# Difference between revisions of "Laziness is not always good"

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− | Generally, since Haskell is a [[Non-strict_semantics|non-strict]] language, |
+ | Generally, since Haskell is a [[Non-strict_semantics|non-strict]] language, you should try to make a function [[maintaining laziness|least strict]]. |

This is in many cases the best semantics and the most efficient implementation. |
This is in many cases the best semantics and the most efficient implementation. |
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However, here is an important exception from the rule: |
However, here is an important exception from the rule: |
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forall a. mappend a mempty = a |
forall a. mappend a mempty = a |
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</haskell> |
</haskell> |
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− | You find that it is not <hask>mappend mempty undefined = undefined</hask>, |
+ | You find that it is not <hask>mappend mempty undefined = undefined</hask>, but <hask>mappend mempty undefined = mempty</hask>. |

− | but <hask>mappend mempty undefined = mempty</hask>. |
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Is this academic nitpicking or practically relevant? |
Is this academic nitpicking or practically relevant? |
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− | I think it is the latter one, because a <hask>Monoid</hask> instance implicitly promises |
+ | I think it is the latter one, because a <hask>Monoid</hask> instance implicitly promises that monoid laws can be applied in every case. |

− | that monoid laws can be applied in every case. |
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A programmer expects that every occurence of <hask>mappend mempty a</hask> can be safely replaced by <hask>a</hask>. |
A programmer expects that every occurence of <hask>mappend mempty a</hask> can be safely replaced by <hask>a</hask>. |
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You might even create an [[Playing by the rules|optimizer rule]] doing this. |
You might even create an [[Playing by the rules|optimizer rule]] doing this. |
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− | The above implementation of <hask>mappend</hask> however evaluates its operands lazily, |
+ | The above implementation of <hask>mappend</hask> however evaluates its operands lazily, and this gets lost when the optimization is applied. |

− | and this gets lost when the optimization is applied. |
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− | The solution |
+ | The solution of this issue is to define |

<haskell> |
<haskell> |
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mempty = () |
mempty = () |
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If you find that example too academic, you can choose any other data type with one constructor instead. |
If you find that example too academic, you can choose any other data type with one constructor instead. |
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+ | |||

+ | == Exercise == |
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+ | |||

+ | Find out whether it would help to define <hask>mempty = undefined</hask>. |
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== See also == |
== See also == |
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* Haskell-Cafe on [http://www.haskell.org/pipermail/haskell-cafe/2009-January/054261.html Laws and partial values] |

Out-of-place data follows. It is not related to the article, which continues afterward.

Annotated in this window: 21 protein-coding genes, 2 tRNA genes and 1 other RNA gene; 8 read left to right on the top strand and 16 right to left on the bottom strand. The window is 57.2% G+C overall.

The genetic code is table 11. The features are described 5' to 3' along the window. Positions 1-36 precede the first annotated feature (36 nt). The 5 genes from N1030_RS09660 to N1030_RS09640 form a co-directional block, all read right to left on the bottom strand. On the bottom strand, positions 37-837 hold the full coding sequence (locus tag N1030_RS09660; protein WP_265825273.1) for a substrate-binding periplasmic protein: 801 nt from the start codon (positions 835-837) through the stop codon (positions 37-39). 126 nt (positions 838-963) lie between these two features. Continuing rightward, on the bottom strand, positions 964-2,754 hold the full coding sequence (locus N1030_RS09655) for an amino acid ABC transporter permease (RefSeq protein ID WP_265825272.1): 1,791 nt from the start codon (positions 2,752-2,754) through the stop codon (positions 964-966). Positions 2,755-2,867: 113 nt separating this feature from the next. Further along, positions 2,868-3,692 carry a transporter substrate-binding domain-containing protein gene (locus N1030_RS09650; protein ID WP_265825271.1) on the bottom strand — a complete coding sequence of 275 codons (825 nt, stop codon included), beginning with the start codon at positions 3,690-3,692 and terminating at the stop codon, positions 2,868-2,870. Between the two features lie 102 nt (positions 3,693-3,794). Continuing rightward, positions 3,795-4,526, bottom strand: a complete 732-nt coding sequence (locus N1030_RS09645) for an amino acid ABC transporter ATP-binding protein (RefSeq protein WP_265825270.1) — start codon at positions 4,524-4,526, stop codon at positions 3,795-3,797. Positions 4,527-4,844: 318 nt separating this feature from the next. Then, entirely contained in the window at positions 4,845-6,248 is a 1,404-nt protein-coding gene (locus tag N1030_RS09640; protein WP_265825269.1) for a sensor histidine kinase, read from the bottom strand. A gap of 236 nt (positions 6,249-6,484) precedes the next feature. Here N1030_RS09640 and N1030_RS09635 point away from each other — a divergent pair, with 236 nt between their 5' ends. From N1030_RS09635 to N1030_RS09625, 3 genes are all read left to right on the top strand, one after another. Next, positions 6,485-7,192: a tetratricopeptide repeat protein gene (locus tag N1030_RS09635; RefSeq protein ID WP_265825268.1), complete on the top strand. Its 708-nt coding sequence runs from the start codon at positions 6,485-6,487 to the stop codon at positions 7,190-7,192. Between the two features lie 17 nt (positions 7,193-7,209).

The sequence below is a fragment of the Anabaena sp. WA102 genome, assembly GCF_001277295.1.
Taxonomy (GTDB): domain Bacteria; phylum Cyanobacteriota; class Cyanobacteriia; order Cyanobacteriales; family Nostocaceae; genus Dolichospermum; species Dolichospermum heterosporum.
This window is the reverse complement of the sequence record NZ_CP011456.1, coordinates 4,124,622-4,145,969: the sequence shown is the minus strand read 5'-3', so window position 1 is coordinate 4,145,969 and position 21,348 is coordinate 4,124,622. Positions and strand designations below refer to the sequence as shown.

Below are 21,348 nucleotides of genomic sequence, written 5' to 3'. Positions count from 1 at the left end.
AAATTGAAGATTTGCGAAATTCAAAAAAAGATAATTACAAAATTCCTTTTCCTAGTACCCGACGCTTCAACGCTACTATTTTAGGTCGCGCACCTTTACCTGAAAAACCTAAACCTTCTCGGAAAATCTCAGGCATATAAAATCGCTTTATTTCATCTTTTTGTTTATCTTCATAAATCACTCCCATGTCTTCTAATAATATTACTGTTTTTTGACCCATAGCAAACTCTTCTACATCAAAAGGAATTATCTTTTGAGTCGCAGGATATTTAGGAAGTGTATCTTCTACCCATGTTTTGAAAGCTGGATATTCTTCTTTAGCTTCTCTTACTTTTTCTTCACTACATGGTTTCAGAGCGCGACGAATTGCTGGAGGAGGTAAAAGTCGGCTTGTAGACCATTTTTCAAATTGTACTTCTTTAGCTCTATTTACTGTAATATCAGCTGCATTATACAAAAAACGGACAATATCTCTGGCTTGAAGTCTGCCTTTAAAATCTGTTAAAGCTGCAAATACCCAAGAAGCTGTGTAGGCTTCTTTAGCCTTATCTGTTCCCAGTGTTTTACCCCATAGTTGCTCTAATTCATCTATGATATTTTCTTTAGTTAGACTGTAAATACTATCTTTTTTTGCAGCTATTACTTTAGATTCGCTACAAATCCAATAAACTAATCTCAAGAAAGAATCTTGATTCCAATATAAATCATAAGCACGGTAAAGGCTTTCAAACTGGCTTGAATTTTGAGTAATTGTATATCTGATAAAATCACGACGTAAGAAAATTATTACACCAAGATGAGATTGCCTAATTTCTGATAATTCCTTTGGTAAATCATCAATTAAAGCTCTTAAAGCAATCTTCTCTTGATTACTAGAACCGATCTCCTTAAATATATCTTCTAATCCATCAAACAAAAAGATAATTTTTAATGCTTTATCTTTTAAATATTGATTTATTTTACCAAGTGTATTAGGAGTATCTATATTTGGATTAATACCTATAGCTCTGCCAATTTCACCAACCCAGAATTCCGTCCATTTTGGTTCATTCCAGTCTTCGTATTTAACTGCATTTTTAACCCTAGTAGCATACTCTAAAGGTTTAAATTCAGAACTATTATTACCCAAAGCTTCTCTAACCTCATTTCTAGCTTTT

* Haskell-Cafe on [http://www.haskell.org/pipermail/haskell-cafe/2009-January/054261.html Laws and partial values] |
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+ | * Haskell-Cafe on a space leak caused by [http://www.haskell.org/pipermail/haskell-cafe/2010-June/079444.html the garbage collector that did not recognize a selector-like function call] |
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* [[Maintaining laziness]] |
* [[Maintaining laziness]] |
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## Latest revision as of 16:21, 21 September 2011

Generally, since Haskell is a non-strict language, you should try to make a function least strict.
This is in many cases the best semantics and the most efficient implementation.
However, here is an important exception from the rule:
Consider the `Monoid`

instance of the null type `()`

:

```
mempty = ()
mappend _ _ = ()
```

These functions are least strict, but have a subtle problem:
They do not generally satisfy the monoid laws.
Remind you: `mempty`

must be the identity element with respect to `mappend`

:

```
forall a. mappend mempty a = a
forall a. mappend a mempty = a
```

You find that it is not `mappend mempty undefined = undefined`

, but `mappend mempty undefined = mempty`

.
Is this academic nitpicking or practically relevant?
I think it is the latter one, because a `Monoid`

instance implicitly promises that monoid laws can be applied in every case.
A programmer expects that every occurence of `mappend mempty a`

can be safely replaced by `a`

.
You might even create an optimizer rule doing this.
The above implementation of `mappend`

however evaluates its operands lazily, and this gets lost when the optimization is applied.

The solution of this issue is to define

```
mempty = ()
mappend () () = ()
force :: () -> ()
force _ = ()
```

and write

```
mappend (force a) (force b)
```

instead of `mappend a b`

.

If you find that example too academic, you can choose any other data type with one constructor instead.

## Exercise

Find out whether it would help to define `mempty = undefined`

.

## See also

- Haskell-Cafe on Laws and partial values
- Haskell-Cafe on a space leak caused by the garbage collector that did not recognize a selector-like function call
- Maintaining laziness